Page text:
December 31, 1967

by Adriana Ortega Carter

You never forget the calm before the storm. You never forget the mornings spent with him drinking a warm cup of coffee and eating your favorite breakfast of bacon and pandesal on your small porch as the sun rose above the horizon. You never forget the way he made you laugh or the way you felt when he brought home another dress just for you, knowing the intricate designs and swirls of color would captivate you. You never forget how his strong yet gentle fingertips brushed your neck as he helped you put on your favorite necklace, the first one he ever gave to you. You never forget how he had given you everything you could ever want, how he would have done anything for you, how he would have done anything just to see a smile grace your lips.


It was December 28, 1967 in Butuan City, Philippines. A young couple walked home that evening to their small apartment. It was the kind of night where you could trace the stars as they formed a dizzying pattern across the setting sky. They illuminated the soft features of the young woman’s face, and her mind wandered to thoughts of her husband as she recalled how they’d met. His eyes had found hers and the rest became history. It was only 3 months later that he proposed to her. Their relationship was the kind you only read about in storybooks; the kind of pure love everyone in the world sought after. Her hand was enclosed in his, and he softly squeezed it as if to say mahal kita, I love you. In the couple’s home waited their three children being taken care of by their yayas, their nannies.

He was a lawyer and the chief legal counsel of the political party which won the recent election. All who knew him often mentioned his intelligence. They say he had photographic memory and owned the biggest dictionary you’d ever seen. They say that he memorized it, and that when he spoke, it was always with eloquence. He was the kind of person who carefully orchestrated each sentence into a melody. Each word that fell from his mouth carried meaning, and when he shared his thoughts, you listened.

He stopped his wife in front of their house that day, holding her delicate hands and staring deep into her eyes.

“Remember, dear, how I hated politics so much? Yet, here I am so deeply involved in it. Forgive me for my sins, my darling, I love you so much and am sorry for anything I’ve ever done to hurt you.”

She did not expect what was to come in the days that followed, but she did know that her husband loved her. And she loved him. Being young and in love, that was all she knew.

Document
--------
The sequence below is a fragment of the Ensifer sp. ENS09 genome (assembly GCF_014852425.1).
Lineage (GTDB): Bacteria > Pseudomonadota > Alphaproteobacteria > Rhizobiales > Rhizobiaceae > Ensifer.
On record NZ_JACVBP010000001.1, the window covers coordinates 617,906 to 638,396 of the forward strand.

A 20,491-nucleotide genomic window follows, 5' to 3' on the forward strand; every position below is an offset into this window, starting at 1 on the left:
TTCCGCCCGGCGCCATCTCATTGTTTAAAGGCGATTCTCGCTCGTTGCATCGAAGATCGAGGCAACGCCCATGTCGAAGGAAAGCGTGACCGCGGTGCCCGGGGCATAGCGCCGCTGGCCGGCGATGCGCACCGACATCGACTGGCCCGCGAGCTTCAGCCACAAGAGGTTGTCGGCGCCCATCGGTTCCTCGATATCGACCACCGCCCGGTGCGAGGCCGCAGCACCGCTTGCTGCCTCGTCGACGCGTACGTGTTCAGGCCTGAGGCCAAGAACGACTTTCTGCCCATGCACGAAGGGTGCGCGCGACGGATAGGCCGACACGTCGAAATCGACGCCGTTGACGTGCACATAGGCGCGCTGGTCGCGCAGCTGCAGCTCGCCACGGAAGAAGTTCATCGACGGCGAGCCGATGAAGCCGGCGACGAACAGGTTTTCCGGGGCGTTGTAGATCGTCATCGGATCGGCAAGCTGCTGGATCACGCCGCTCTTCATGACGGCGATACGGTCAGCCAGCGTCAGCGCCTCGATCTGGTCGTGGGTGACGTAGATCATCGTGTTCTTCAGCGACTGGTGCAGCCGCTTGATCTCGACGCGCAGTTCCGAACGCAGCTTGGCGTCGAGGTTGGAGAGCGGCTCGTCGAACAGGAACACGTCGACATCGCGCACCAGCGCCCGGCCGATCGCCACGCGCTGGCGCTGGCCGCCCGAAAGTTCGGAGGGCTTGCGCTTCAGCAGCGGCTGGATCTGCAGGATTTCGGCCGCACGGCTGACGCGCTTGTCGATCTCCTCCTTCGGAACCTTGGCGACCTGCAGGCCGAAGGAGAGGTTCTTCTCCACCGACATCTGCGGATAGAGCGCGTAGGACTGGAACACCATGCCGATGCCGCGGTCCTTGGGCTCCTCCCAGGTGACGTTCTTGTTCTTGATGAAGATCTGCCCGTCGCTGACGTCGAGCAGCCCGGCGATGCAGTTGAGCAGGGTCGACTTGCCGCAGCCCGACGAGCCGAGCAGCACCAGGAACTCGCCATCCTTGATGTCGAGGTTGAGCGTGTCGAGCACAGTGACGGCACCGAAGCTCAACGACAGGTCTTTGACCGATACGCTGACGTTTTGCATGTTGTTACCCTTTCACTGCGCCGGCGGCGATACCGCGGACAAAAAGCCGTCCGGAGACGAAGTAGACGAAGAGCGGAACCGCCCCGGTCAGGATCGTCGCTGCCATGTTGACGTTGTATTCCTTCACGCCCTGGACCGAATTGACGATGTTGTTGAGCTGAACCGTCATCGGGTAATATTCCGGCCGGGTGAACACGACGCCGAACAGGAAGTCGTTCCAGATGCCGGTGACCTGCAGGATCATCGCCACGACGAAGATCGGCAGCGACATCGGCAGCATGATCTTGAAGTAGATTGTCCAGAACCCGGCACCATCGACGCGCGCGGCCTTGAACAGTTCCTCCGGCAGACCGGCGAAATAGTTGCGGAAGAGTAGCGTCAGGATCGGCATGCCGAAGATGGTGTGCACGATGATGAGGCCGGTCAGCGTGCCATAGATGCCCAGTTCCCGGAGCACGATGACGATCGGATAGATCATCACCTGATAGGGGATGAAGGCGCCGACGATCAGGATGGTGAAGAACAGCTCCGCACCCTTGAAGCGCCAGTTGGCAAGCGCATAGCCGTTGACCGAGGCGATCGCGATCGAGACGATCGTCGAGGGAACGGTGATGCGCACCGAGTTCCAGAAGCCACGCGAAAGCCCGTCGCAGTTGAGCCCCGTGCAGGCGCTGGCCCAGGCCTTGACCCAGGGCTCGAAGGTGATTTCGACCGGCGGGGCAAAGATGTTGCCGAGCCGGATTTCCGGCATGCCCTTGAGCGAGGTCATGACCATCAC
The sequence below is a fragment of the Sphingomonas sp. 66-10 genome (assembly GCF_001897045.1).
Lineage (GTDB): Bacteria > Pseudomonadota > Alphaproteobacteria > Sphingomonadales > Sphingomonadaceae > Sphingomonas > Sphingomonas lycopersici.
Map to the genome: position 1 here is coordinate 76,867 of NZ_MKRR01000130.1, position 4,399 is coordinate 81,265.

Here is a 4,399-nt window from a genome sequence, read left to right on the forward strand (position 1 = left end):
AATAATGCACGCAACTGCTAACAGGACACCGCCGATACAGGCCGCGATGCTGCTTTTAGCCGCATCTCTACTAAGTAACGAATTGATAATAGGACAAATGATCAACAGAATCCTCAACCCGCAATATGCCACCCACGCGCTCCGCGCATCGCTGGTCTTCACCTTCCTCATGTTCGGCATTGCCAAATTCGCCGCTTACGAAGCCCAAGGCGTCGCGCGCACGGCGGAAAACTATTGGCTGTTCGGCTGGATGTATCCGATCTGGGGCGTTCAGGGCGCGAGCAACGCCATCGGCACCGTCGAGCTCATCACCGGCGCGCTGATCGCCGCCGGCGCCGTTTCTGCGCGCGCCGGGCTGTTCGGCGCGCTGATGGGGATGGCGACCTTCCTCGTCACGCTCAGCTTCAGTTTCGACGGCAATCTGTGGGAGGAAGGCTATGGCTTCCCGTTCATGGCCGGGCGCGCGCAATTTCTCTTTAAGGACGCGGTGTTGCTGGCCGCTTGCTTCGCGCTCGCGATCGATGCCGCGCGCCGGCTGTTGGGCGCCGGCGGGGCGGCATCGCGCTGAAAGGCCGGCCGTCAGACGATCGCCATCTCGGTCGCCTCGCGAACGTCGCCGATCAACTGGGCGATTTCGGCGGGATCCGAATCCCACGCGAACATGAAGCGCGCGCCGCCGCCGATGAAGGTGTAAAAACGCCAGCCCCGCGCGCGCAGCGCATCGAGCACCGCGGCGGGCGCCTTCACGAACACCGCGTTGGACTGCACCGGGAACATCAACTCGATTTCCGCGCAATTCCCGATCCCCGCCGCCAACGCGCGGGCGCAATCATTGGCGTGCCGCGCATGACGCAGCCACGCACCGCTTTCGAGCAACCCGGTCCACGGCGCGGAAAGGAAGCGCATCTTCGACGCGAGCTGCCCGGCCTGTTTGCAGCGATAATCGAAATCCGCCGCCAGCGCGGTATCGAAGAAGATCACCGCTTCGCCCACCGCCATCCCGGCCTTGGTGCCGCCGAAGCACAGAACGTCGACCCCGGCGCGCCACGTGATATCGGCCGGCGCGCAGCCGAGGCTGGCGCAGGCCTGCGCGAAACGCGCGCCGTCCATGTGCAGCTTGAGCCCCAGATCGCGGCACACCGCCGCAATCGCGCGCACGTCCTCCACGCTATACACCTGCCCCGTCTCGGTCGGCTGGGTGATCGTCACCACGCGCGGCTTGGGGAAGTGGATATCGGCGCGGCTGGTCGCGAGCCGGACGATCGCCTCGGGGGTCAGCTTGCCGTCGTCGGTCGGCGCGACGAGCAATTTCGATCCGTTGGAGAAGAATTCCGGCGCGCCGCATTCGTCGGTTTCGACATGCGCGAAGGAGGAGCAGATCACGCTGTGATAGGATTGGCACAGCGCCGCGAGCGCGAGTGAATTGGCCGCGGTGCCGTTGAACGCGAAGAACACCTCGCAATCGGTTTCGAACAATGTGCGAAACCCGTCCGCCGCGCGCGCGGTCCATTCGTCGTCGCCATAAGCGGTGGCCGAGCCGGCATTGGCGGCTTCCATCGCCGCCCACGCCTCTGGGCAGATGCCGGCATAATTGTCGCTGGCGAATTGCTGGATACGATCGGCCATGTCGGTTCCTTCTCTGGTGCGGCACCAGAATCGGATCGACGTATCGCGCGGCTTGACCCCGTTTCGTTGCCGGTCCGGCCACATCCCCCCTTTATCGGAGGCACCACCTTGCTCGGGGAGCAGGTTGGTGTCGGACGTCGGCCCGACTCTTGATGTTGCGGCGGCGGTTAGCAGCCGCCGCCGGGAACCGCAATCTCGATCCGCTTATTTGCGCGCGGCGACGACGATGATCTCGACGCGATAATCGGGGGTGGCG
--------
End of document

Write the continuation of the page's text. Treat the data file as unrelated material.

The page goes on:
She would never forget what he said to her that day.


December 31, 1967 was the mayor’s anniversary. New Year’s Eve. Celebratory fireworks illustrated a collage of painted colors in red, blue, and gold. It would soon be a new year, a chance to start over. Mass at the local Catholic church had just finished, and the couple was invited to the mayor’s mansion for his anniversary party and proclamation dinner. The children were at home again with the yayas.

She wore her most exquisite gold dress, the one she reserved strictly for important occasions. It was one of the many dresses he had gifted to her. He was dressed in a beige Barong.

Some people still lingered around the church, but most had already left. The indigo sky was extravagant and each explosion of color in the sky fascinated her, the sound reverberating in her ears.

Their car, a small, olive green Renault, was parked in front of the convent. Being a gentleman, he walked around to the passenger side and opened the door for her. She was at the back of the car, walking around to the other side, when she heard him scream, “Aray!” Her first thought was that he had been hit by a firecracker, but when she looked around to the side of the car, there was a man. The man was running away holding a .45 caliber gun and was shrouded in a dark jacket so she couldn’t see his face. On the other side was another man holding a .38 aimed at the spot where she was supposed to sit. Another firework burst in the distance. The rest of the night became a blur.